Prime Minister Prayut Chan-O’Cha had mentioned the ongoing anti-government movements during the official onsite cabinet meeting in Rayong yesterday, August 25, and stated that the government is run democratically and the government has never been involved in prohibiting mass gatherings in any way as long as they do not break the law.
The Prime Minister stated at the conference: “The protests were conducted under the principles of national democracy and they were not prohibited in any way. But protesters should consider all information on both sides before making their own decision. Many government policies had already taken action and had been achieved. The government encourages people to express their views.”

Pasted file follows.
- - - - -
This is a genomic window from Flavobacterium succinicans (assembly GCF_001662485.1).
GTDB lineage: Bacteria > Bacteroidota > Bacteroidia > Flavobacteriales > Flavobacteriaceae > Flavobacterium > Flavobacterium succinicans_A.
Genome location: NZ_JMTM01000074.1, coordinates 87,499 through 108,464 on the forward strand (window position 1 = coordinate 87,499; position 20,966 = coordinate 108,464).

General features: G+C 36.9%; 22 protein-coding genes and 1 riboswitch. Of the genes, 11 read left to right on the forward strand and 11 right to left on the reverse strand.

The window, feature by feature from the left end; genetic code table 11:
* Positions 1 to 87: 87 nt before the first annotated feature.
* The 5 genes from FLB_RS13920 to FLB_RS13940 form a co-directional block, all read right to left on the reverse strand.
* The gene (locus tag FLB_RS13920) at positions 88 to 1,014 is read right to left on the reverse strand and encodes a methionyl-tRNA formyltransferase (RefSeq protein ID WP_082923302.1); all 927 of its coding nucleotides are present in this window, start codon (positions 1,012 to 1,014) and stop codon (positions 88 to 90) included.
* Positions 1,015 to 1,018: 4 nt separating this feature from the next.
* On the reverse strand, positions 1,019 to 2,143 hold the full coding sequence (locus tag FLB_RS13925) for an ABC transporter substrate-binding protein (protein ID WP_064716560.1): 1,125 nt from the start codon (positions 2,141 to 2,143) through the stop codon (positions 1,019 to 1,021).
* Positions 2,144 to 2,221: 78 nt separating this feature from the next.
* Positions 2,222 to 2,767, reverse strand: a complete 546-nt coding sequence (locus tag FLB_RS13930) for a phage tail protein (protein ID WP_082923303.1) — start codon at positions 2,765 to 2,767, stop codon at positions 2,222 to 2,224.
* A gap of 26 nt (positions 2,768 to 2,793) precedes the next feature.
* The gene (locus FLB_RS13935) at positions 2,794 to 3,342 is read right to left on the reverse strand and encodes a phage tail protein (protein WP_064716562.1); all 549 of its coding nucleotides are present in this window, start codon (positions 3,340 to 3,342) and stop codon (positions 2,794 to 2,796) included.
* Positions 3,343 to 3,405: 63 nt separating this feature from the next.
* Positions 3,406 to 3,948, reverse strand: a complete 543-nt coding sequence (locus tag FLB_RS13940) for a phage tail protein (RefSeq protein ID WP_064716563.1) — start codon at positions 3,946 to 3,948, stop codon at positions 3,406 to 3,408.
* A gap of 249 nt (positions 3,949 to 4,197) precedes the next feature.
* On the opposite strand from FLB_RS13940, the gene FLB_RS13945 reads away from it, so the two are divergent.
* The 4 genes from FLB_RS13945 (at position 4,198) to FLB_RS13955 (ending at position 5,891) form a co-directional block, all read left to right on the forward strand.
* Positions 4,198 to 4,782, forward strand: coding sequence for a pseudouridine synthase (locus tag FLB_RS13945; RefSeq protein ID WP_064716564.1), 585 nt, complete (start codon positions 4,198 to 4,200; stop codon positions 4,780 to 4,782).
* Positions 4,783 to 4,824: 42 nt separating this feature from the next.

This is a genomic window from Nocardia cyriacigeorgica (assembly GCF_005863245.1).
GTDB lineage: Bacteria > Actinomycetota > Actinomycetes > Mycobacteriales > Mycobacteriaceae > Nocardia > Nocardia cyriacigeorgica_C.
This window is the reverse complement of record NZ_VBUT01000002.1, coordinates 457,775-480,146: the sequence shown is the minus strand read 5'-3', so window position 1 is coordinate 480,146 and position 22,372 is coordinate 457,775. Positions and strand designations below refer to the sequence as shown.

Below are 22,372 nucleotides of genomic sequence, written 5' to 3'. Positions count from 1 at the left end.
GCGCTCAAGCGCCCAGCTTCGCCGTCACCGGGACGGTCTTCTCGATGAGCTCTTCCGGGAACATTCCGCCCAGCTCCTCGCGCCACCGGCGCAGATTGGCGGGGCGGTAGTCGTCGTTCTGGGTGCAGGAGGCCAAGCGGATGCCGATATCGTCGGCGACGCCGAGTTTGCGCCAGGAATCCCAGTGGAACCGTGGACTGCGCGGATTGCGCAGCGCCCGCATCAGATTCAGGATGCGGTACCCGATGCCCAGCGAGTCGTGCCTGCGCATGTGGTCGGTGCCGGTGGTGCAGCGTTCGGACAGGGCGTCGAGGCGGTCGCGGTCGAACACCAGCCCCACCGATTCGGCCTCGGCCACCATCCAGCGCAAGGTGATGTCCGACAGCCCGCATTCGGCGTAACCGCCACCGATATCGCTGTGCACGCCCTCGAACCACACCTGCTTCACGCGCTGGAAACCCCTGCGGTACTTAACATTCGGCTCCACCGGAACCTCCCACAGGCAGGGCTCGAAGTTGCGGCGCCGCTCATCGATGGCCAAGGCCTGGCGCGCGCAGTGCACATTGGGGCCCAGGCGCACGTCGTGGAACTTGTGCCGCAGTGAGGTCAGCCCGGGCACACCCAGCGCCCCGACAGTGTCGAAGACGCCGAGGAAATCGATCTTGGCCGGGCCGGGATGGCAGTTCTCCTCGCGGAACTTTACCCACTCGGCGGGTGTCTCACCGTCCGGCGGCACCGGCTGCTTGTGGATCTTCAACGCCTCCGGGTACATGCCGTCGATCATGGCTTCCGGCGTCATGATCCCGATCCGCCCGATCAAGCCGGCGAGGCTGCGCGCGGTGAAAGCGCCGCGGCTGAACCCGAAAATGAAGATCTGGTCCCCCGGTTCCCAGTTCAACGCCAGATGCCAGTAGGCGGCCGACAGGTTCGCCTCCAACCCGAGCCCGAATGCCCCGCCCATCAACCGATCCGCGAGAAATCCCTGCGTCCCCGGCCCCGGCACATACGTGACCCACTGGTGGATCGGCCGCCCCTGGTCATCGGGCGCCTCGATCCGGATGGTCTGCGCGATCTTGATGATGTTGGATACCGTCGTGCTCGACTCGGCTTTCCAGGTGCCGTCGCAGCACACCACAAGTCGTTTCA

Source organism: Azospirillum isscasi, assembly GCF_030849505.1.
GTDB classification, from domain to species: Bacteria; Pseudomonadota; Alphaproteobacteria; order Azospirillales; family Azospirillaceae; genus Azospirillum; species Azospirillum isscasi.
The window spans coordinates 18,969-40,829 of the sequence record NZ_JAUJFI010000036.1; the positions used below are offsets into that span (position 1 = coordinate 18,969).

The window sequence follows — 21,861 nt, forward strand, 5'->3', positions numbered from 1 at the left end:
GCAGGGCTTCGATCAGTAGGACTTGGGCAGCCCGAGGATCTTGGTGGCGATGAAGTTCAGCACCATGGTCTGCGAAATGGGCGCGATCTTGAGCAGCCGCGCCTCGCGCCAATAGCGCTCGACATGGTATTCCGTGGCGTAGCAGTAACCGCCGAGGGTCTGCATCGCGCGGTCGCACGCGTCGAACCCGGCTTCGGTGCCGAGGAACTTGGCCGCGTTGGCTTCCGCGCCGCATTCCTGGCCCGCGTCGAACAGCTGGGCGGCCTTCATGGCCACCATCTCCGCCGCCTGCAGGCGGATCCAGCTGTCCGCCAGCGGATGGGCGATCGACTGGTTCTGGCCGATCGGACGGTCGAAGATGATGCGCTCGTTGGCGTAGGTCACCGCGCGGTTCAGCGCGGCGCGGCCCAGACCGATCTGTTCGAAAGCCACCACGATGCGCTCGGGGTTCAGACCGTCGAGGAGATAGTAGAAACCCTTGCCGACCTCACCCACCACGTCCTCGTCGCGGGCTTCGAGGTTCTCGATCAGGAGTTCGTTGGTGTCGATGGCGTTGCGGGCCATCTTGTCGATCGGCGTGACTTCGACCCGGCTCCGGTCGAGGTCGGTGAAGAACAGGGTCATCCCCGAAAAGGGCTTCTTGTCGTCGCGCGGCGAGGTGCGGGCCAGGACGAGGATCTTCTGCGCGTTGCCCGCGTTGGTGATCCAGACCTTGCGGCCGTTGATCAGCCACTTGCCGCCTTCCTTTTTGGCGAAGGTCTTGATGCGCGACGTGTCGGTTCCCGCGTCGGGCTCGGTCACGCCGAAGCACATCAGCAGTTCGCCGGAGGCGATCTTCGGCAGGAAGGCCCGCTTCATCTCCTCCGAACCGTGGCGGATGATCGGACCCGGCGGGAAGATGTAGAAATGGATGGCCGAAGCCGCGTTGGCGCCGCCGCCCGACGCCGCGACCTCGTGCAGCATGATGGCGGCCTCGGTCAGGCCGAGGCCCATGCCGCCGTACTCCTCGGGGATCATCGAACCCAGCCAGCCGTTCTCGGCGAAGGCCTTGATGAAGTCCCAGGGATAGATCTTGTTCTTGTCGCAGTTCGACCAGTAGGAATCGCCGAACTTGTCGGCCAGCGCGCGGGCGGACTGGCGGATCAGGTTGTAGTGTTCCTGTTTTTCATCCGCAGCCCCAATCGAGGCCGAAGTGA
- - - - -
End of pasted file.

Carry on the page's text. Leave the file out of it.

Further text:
Prayut also claimed that he acknowledged their demand for twelve subjects of constitutional amendments and agreed that they should be implemented.
He further stated: “A change for some of the constitutional laws was one of our urgent policies. Listening to public opinions was also encouraged as well as responding to their requests before taking action to amend the constitution.”
“Currently, the government is in the process of collecting draft proposals from each party before taking them for a thorough consideration in the following step.”
The Pattaya News notes that although mass assembly was prohibited during the Covid-19 Coronavirus lock-down, the restrictions on mass gatherings have been lifted since August first. However, most of the protesters arrested were not arrested for peaceful protest according to the Thai government but rather breaking the law in regards to things such as alleged sedition, not following the proper steps for organizing a protest, using loudspeakers without permission and other alleged violations of the law.